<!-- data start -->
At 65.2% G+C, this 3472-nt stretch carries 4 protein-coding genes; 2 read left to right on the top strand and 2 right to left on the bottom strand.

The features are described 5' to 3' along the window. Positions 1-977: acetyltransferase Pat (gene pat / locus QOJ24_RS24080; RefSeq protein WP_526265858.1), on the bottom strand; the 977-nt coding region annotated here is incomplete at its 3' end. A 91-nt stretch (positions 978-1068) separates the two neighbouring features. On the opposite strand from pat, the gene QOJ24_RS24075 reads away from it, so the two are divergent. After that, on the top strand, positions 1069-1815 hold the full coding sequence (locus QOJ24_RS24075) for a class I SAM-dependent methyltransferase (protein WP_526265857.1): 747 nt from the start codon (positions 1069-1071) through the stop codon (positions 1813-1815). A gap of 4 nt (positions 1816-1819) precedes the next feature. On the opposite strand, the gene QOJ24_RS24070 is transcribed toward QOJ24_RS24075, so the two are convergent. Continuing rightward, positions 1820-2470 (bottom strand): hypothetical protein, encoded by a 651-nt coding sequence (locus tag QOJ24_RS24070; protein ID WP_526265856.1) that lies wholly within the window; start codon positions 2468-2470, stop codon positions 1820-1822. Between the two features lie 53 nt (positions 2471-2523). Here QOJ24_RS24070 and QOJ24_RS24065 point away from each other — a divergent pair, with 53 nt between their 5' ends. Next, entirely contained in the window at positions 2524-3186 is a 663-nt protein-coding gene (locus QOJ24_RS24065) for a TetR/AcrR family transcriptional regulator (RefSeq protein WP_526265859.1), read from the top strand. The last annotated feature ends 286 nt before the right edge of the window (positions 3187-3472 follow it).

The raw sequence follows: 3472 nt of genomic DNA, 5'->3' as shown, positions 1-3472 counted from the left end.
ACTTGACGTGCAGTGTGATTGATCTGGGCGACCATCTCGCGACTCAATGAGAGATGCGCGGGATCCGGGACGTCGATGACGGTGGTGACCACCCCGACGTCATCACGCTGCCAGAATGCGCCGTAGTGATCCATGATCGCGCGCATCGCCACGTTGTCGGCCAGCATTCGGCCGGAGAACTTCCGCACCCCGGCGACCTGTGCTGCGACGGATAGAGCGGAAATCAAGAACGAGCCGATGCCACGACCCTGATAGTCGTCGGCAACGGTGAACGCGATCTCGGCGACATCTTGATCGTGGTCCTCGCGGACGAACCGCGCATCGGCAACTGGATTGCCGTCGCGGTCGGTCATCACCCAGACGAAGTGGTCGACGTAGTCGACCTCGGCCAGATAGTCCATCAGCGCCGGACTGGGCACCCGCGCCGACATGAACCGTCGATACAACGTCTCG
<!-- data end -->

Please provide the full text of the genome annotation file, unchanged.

At 65.2% G+C, this 3472-nt stretch carries 4 protein-coding genes; 2 read left to right on the top strand and 2 right to left on the bottom strand.

The features are described 5' to 3' along the window. Positions 1-977: acetyltransferase Pat (gene pat / locus QOJ24_RS24080; RefSeq protein WP_526265858.1), on the bottom strand; the 977-nt coding region annotated here is incomplete at its 3' end. A 91-nt stretch (positions 978-1068) separates the two neighbouring features. On the opposite strand from pat, the gene QOJ24_RS24075 reads away from it, so the two are divergent. After that, on the top strand, positions 1069-1815 hold the full coding sequence (locus QOJ24_RS24075) for a class I SAM-dependent methyltransferase (protein WP_526265857.1): 747 nt from the start codon (positions 1069-1071) through the stop codon (positions 1813-1815). A gap of 4 nt (positions 1816-1819) precedes the next feature. On the opposite strand, the gene QOJ24_RS24070 is transcribed toward QOJ24_RS24075, so the two are convergent. Continuing rightward, positions 1820-2470 (bottom strand): hypothetical protein, encoded by a 651-nt coding sequence (locus tag QOJ24_RS24070; protein ID WP_526265856.1) that lies wholly within the window; start codon positions 2468-2470, stop codon positions 1820-1822. Between the two features lie 53 nt (positions 2471-2523). Here QOJ24_RS24070 and QOJ24_RS24065 point away from each other — a divergent pair, with 53 nt between their 5' ends. Next, entirely contained in the window at positions 2524-3186 is a 663-nt protein-coding gene (locus QOJ24_RS24065) for a TetR/AcrR family transcriptional regulator (RefSeq protein WP_526265859.1), read from the top strand. The last annotated feature ends 286 nt before the right edge of the window (positions 3187-3472 follow it).

The raw sequence follows: 3472 nt of genomic DNA, 5'->3' as shown, positions 1-3472 counted from the left end.
ACTTGACGTGCAGTGTGATTGATCTGGGCGACCATCTCGCGACTCAATGAGAGATGCGCGGGATCCGGGACGTCGATGACGGTGGTGACCACCCCGACGTCATCACGCTGCCAGAATGCGCCGTAGTGATCCATGATCGCGCGCATCGCCACGTTGTCGGCCAGCATTCGGCCGGAGAACTTCCGCACCCCGGCGACCTGTGCTGCGACGGATAGAGCGGAAATCAAGAACGAGCCGATGCCACGACCCTGATAGTCGTCGGCAACGGTGAACGCGATCTCGGCGACATCTTGATCGTGGTCCTCGCGGACGAACCGCGCATCGGCAACTGGATTGCCGTCGCGGTCGGTCATCACCCAGACGAAGTGGTCGACGTAGTCGACCTCGGCCAGATAGTCCATCAGCGCCGGACTGGGCACCCGCGCCGACATGAACCGTCGATACAACGTCTCG